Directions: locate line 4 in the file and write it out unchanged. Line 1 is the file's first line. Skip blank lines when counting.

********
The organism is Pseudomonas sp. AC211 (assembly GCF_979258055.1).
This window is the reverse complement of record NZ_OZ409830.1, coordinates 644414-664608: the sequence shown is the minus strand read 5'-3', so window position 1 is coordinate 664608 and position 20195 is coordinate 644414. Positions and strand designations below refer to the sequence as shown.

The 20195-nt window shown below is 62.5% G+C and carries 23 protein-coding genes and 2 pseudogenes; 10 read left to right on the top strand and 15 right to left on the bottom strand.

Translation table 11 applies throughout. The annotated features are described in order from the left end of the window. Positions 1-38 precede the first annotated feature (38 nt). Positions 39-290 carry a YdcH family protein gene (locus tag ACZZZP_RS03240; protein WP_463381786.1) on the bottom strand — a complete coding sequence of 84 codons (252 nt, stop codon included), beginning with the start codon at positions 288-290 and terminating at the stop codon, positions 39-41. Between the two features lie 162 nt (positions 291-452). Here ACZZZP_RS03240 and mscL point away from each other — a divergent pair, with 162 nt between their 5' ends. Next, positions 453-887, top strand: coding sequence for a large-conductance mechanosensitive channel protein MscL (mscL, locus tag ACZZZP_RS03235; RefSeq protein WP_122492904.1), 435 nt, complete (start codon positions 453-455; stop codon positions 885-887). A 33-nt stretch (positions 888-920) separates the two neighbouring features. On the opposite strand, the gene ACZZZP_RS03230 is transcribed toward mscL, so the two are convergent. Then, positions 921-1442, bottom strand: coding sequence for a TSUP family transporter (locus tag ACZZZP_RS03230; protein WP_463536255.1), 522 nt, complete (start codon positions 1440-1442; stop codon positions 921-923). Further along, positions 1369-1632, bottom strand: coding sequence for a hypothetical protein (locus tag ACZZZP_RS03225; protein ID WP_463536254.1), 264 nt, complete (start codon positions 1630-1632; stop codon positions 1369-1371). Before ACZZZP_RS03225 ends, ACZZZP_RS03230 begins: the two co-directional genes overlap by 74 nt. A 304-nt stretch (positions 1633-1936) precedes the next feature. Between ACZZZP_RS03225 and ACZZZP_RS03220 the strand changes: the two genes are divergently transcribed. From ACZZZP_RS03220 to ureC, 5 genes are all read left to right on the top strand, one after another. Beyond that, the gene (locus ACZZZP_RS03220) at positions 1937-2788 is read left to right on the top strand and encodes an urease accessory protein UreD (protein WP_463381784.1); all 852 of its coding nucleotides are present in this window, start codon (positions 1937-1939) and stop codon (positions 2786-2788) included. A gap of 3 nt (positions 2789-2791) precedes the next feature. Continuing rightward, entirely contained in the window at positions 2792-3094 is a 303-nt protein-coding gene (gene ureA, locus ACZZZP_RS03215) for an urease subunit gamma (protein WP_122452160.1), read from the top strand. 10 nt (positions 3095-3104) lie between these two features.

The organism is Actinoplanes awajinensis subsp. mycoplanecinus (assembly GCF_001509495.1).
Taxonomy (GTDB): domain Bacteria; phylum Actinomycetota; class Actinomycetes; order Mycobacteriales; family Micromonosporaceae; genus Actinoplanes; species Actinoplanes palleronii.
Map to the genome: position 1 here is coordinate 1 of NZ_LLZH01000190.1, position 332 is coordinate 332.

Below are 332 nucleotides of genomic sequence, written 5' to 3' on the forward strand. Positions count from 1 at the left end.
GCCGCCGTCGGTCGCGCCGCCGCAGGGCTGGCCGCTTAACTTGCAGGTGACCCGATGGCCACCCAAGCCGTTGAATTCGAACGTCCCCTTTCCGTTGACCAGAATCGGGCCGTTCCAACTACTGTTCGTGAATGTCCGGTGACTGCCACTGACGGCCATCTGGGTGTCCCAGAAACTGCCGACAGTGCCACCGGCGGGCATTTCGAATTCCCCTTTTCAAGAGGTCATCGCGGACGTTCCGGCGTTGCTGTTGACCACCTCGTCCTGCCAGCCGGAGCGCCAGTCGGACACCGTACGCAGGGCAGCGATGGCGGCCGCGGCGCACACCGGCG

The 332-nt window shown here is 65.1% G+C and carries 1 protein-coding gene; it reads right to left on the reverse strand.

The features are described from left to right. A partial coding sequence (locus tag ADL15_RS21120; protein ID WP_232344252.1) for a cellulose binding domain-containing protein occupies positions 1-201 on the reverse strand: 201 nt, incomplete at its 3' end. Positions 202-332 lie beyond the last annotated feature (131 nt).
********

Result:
Translation table 11 applies throughout. The annotated features are described in order from the left end of the window. Positions 1-38 precede the first annotated feature (38 nt). Positions 39-290 carry a YdcH family protein gene (locus tag ACZZZP_RS03240; protein WP_463381786.1) on the bottom strand — a complete coding sequence of 84 codons (252 nt, stop codon included), beginning with the start codon at positions 288-290 and terminating at the stop codon, positions 39-41. Between the two features lie 162 nt (positions 291-452). Here ACZZZP_RS03240 and mscL point away from each other — a divergent pair, with 162 nt between their 5' ends. Next, positions 453-887, top strand: coding sequence for a large-conductance mechanosensitive channel protein MscL (mscL, locus tag ACZZZP_RS03235; RefSeq protein WP_122492904.1), 435 nt, complete (start codon positions 453-455; stop codon positions 885-887). A 33-nt stretch (positions 888-920) separates the two neighbouring features. On the opposite strand, the gene ACZZZP_RS03230 is transcribed toward mscL, so the two are convergent. Then, positions 921-1442, bottom strand: coding sequence for a TSUP family transporter (locus tag ACZZZP_RS03230; protein WP_463536255.1), 522 nt, complete (start codon positions 1440-1442; stop codon positions 921-923). Further along, positions 1369-1632, bottom strand: coding sequence for a hypothetical protein (locus tag ACZZZP_RS03225; protein ID WP_463536254.1), 264 nt, complete (start codon positions 1630-1632; stop codon positions 1369-1371). Before ACZZZP_RS03225 ends, ACZZZP_RS03230 begins: the two co-directional genes overlap by 74 nt. A 304-nt stretch (positions 1633-1936) precedes the next feature. Between ACZZZP_RS03225 and ACZZZP_RS03220 the strand changes: the two genes are divergently transcribed. From ACZZZP_RS03220 to ureC, 5 genes are all read left to right on the top strand, one after another. Beyond that, the gene (locus ACZZZP_RS03220) at positions 1937-2788 is read left to right on the top strand and encodes an urease accessory protein UreD (protein WP_463381784.1); all 852 of its coding nucleotides are present in this window, start codon (positions 1937-1939) and stop codon (positions 2786-2788) included. A gap of 3 nt (positions 2789-2791) precedes the next feature. Continuing rightward, entirely contained in the window at positions 2792-3094 is a 303-nt protein-coding gene (gene ureA, locus ACZZZP_RS03215) for an urease subunit gamma (protein WP_122452160.1), read from the top strand. 10 nt (positions 3095-3104) lie between these two features.